As we all become increasingly aware of our carbon footprints and the importance of recycling, ozone pollution is still a reality and one which we have to factor in when going for a ride.
While pollution is of course unavoidable, studies have shown that when reaching 100 ppb (parts per billion), the ozone causes serious damage to the lung tissue and red blood cells when inhaled. To put this into perspective, the level of ozone in Central London ranges from 99-170 ppb and 119-137 in Washington, D.C centre at midday.
What does that mean for us? Well cyclists are at a great risk when riding for an hour or more as ozone levels tend to hit over 100 ppb in that timeframe. This is especially true during training and competition as respiration rate increases threefold and the ozone is taken more deeply into the lungs.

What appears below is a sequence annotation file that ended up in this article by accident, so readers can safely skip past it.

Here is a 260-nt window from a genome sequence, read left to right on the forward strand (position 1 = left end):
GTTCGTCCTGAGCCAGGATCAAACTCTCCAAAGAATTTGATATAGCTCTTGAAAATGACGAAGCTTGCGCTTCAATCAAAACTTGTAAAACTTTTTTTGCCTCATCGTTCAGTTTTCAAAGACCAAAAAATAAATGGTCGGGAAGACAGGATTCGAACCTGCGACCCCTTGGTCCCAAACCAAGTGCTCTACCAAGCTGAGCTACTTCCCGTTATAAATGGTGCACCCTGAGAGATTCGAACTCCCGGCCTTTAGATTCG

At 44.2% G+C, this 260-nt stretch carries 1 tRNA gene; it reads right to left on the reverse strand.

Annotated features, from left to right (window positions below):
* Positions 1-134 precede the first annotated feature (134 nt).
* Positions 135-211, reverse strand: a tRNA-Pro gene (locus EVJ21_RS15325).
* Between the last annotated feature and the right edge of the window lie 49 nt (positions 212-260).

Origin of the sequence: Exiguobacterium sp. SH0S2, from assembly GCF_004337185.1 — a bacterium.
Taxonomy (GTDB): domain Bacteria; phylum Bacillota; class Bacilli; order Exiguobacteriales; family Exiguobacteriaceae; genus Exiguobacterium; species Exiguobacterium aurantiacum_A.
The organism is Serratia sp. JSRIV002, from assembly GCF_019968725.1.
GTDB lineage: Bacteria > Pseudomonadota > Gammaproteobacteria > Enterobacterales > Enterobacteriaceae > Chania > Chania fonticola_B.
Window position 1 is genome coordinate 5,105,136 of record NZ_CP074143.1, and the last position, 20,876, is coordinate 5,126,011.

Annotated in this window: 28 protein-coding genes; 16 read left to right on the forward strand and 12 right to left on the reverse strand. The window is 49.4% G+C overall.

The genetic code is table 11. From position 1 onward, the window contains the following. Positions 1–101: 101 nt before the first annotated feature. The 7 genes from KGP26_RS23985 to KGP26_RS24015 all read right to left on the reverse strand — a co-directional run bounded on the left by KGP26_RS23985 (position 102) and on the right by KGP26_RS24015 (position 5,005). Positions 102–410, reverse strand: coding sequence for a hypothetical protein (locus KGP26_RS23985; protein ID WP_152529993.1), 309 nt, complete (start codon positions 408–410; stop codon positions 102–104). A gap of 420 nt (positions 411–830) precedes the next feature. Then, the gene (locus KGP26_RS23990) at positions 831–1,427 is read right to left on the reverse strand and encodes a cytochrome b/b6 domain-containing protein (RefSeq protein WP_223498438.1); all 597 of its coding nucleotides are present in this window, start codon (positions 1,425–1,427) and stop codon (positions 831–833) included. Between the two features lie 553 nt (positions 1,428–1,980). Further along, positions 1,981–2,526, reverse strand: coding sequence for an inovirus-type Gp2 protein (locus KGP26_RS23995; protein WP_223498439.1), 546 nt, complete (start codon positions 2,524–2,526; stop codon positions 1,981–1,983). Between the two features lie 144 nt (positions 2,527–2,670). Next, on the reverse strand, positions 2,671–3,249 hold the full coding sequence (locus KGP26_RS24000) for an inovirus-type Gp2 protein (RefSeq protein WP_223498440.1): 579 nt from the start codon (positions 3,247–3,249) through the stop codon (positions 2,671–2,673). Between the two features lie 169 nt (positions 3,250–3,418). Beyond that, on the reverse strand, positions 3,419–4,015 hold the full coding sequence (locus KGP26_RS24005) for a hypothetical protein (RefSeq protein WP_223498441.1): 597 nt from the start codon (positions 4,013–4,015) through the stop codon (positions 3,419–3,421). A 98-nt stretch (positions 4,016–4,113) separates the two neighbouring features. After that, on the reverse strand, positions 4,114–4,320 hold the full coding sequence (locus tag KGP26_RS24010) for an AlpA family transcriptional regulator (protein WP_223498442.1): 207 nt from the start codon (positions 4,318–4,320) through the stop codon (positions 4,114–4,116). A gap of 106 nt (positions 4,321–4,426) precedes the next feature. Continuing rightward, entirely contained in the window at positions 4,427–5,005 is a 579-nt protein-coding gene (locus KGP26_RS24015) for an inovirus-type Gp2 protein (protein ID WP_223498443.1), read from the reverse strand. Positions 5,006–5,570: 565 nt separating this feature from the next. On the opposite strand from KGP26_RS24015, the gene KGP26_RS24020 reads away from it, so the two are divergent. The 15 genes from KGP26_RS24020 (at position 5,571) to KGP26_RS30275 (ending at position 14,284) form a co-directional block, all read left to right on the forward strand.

Ozone damage to lung tissue is generally prolonged and can last up to a few weeks. The epithelial lining of the lungs will become swollen and dead cells will be discarded. Excessive ozone exposure can be linked to the development of asthma and bronchitis in otherwise healthy adults.
Although ozone exposure is unavoidable, it is recommended that cyclists try and minimise their exposure by planning ahead. Ozone levels are at their most tolerable in the morning before 13:00 and in the evening after 19:00.